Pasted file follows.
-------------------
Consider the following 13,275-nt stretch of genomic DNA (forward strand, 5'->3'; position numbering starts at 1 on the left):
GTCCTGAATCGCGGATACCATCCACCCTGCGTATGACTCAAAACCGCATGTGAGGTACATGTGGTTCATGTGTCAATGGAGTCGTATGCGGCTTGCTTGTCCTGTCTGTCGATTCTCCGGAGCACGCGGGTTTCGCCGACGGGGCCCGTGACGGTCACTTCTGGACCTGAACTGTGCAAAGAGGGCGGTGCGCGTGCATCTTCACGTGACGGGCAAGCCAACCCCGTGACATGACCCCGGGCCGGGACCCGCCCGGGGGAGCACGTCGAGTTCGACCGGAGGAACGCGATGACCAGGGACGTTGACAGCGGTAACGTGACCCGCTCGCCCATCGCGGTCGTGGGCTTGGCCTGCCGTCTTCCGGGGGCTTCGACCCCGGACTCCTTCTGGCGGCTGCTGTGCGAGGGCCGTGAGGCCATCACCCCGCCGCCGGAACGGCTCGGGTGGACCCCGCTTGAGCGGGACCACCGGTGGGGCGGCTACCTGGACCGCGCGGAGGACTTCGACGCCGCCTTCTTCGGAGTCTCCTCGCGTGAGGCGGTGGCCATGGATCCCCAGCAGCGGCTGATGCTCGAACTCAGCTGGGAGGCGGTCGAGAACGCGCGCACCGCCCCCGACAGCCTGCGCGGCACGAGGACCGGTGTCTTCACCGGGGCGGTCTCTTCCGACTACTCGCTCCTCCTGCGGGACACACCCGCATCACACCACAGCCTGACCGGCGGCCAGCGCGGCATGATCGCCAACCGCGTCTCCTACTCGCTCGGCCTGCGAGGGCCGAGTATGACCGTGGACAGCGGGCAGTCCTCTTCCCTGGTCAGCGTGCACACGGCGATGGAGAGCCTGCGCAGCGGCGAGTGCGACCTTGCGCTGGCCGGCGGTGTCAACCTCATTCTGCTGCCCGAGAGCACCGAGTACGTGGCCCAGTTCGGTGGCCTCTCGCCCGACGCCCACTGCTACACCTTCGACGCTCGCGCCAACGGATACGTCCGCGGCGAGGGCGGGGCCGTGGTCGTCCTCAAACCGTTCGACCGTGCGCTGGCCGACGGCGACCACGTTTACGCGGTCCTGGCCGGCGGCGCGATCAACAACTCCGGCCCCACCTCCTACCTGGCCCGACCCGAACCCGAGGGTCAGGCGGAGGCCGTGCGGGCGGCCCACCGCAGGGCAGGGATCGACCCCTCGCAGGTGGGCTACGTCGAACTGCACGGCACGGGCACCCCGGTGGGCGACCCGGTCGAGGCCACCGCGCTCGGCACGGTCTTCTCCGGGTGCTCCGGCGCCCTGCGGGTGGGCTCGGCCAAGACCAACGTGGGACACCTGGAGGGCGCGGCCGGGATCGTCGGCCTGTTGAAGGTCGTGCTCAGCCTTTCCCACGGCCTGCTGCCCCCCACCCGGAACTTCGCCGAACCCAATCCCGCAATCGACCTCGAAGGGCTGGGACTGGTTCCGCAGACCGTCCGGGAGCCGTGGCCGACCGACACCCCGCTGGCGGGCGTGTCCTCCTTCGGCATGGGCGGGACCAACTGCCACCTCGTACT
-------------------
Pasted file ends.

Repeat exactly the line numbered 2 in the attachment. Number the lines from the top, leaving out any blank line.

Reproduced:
GTCCTGAATCGCGGATACCATCCACCCTGCGTATGACTCAAAACCGCATGTGAGGTACATGTGGTTCATGTGTCAATGGAGTCGTATGCGGCTTGCTTGTCCTGTCTGTCGATTCTCCGGAGCACGCGGGTTTCGCCGACGGGGCCCGTGACGGTCACTTCTGGACCTGAACTGTGCAAAGAGGGCGGTGCGCGTGCATCTTCACGTGACGGGCAAGCCAACCCCGTGACATGACCCCGGGCCGGGACCCGCCCGGGGGAGCACGTCGAGTTCGACCGGAGGAACGCGATGACCAGGGACGTTGACAGCGGTAACGTGACCCGCTCGCCCATCGCGGTCGTGGGCTTGGCCTGCCGTCTTCCGGGGGCTTCGACCCCGGACTCCTTCTGGCGGCTGCTGTGCGAGGGCCGTGAGGCCATCACCCCGCCGCCGGAACGGCTCGGGTGGACCCCGCTTGAGCGGGACCACCGGTGGGGCGGCTACCTGGACCGCGCGGAGGACTTCGACGCCGCCTTCTTCGGAGTCTCCTCGCGTGAGGCGGTGGCCATGGATCCCCAGCAGCGGCTGATGCTCGAACTCAGCTGGGAGGCGGTCGAGAACGCGCGCACCGCCCCCGACAGCCTGCGCGGCACGAGGACCGGTGTCTTCACCGGGGCGGTCTCTTCCGACTACTCGCTCCTCCTGCGGGACACACCCGCATCACACCACAGCCTGACCGGCGGCCAGCGCGGCATGATCGCCAACCGCGTCTCCTACTCGCTCGGCCTGCGAGGGCCGAGTATGACCGTGGACAGCGGGCAGTCCTCTTCCCTGGTCAGCGTGCACACGGCGATGGAGAGCCTGCGCAGCGGCGAGTGCGACCTTGCGCTGGCCGGCGGTGTCAACCTCATTCTGCTGCCCGAGAGCACCGAGTACGTGGCCCAGTTCGGTGGCCTCTCGCCCGACGCCCACTGCTACACCTTCGACGCTCGCGCCAACGGATACGTCCGCGGCGAGGGCGGGGCCGTGGTCGTCCTCAAACCGTTCGACCGTGCGCTGGCCGACGGCGACCACGTTTACGCGGTCCTGGCCGGCGGCGCGATCAACAACTCCGGCCCCACCTCCTACCTGGCCCGACCCGAACCCGAGGGTCAGGCGGAGGCCGTGCGGGCGGCCCACCGCAGGGCAGGGATCGACCCCTCGCAGGTGGGCTACGTCGAACTGCACGGCACGGGCACCCCGGTGGGCGACCCGGTCGAGGCCACCGCGCTCGGCACGGTCTTCTCCGGGTGCTCCGGCGCCCTGCGGGTGGGCTCGGCCAAGACCAACGTGGGACACCTGGAGGGCGCGGCCGGGATCGTCGGCCTGTTGAAGGTCGTGCTCAGCCTTTCCCACGGCCTGCTGCCCCCCACCCGGAACTTCGCCGAACCCAATCCCGCAATCGACCTCGAAGGGCTGGGACTGGTTCCGCAGACCGTCCGGGAGCCGTGGCCGACCGACACCCCGCTGGCGGGCGTGTCCTCCTTCGGCATGGGCGGGACCAACTGCCACCTCGTACT